Superloads are big and often in the way, but they are necessary for growth of industry and the economy. Missouri is continuing the tough conversation of how regulations, restrictions, and aging infrastructure affect others and we appreciate their willingness to listen. The Missouri Chamber of Commerce asked if they could accompany us on a particular job that was bound for Missouri. They compiled a video trailer (full video to be published in May) and article with their findings (link below).
Our Project Coordinator, Hanna Barsness, has been with us for almost 8 months now, and while she’s had her fair share of tasks on the Operations team such as permitting, routing, and scheduling, it was time to get a taste of her own medicine. Hanna ventured into the field recently with her permits, her route, and her schedule. This type of experience allows her to make leaps and bounds with future planning initiatives and drive her success at Perkins, without a doubt. Join us in learning the importance of planning with hands-on experience, an option for all our employees in any department.
The toughest dimension for us to plan, permit, and execute is height. Many of our loads easily reach signs, bridges, and wires and require more time to carefully attend to details associated with a high load. It’s not just finding a route under or around low bridges, it's about mitigating height with the proper trailer and managing the support required from utility companies, bridge engineers, and railroad vendors in order to minimize the cost and scheduling impacts for our customers.
Transporting America’s infrastructure and products is challenging, rewarding, and exciting for those willing to do their due diligence. If you’ll give me a few moments of your time, I’d like to explain the value of proven experience and results.
We have been apart of a 2 year transportation research study to help detail and illustrate the challenges faced when permitting oversize and overweight loads across the United States. This project started in 2013 and the findings have recently been published by The National Cooperative Highway Research Program (NCHRP) on the Transportation Research Board's (TRB) website.
Perkins has its share of battles finding the right people who are cut out for our line of work. Some last a day and others make it their career. We are incredibly lucky and grateful to our crews who work long-hard hours, travel non-stop, and make safety a priority.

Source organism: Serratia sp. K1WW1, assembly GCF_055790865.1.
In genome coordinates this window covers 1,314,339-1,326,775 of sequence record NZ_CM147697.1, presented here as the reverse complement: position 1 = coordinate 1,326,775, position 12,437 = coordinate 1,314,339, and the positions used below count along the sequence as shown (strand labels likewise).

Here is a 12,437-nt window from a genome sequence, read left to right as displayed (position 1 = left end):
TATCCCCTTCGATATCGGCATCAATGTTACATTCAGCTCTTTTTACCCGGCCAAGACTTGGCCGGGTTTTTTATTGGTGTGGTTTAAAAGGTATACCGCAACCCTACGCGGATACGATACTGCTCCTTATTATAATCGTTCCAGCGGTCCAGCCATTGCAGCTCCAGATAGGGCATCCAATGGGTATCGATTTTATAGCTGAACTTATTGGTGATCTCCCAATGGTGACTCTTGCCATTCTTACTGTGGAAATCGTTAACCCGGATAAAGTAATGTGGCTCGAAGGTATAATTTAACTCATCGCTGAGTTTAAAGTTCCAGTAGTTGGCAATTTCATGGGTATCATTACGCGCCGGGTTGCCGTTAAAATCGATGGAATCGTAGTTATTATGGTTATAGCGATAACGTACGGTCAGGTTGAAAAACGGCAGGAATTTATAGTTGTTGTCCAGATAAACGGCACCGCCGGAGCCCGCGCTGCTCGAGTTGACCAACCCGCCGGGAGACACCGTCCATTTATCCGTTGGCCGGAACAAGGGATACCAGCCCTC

Safety. It is often a word claimed to be of great focus, but often the practice or implementation is not practical. Many people have been hurt in the name of safety and in our industry hundreds of people are hurt and even killed because of it each year. While rules and regulations may increase safety in one particular area, it can, in return, expose different areas of risk and danger to varying degrees.
Vera Perkins passed away earlier this year at the age of 95 and although she will be greatly missed by all who knew her, it is important to remember all the memories and traits she has instilled in those around her for endless years to come.
It’s no secret that oversized loads are in the way; they are big, attract attention, are usually moving pretty slow, and the stakes are incredibly high. So, why wouldn’t you want certified professionals who are experts in understanding how to mitigate the numerous risks in front of and behind these loads at all times?
Perkins travels from Beaver Dam, WI to Bonnyville, Alberta Canada with a 5 piece move of large vessel evaporators. Heaviest piece 330,000lbs moved by Perimeter frame trailers and hydraulic platform trailers, in snow and subzero temperatures.
Often we lose sight of our accomplishments and how we compare to our competitors, customers, and vendors. Our continuous improvement program enables us to learn from near misses and helps to prevent them in happening in the future. It takes everyone to STAY SAFE – thank you!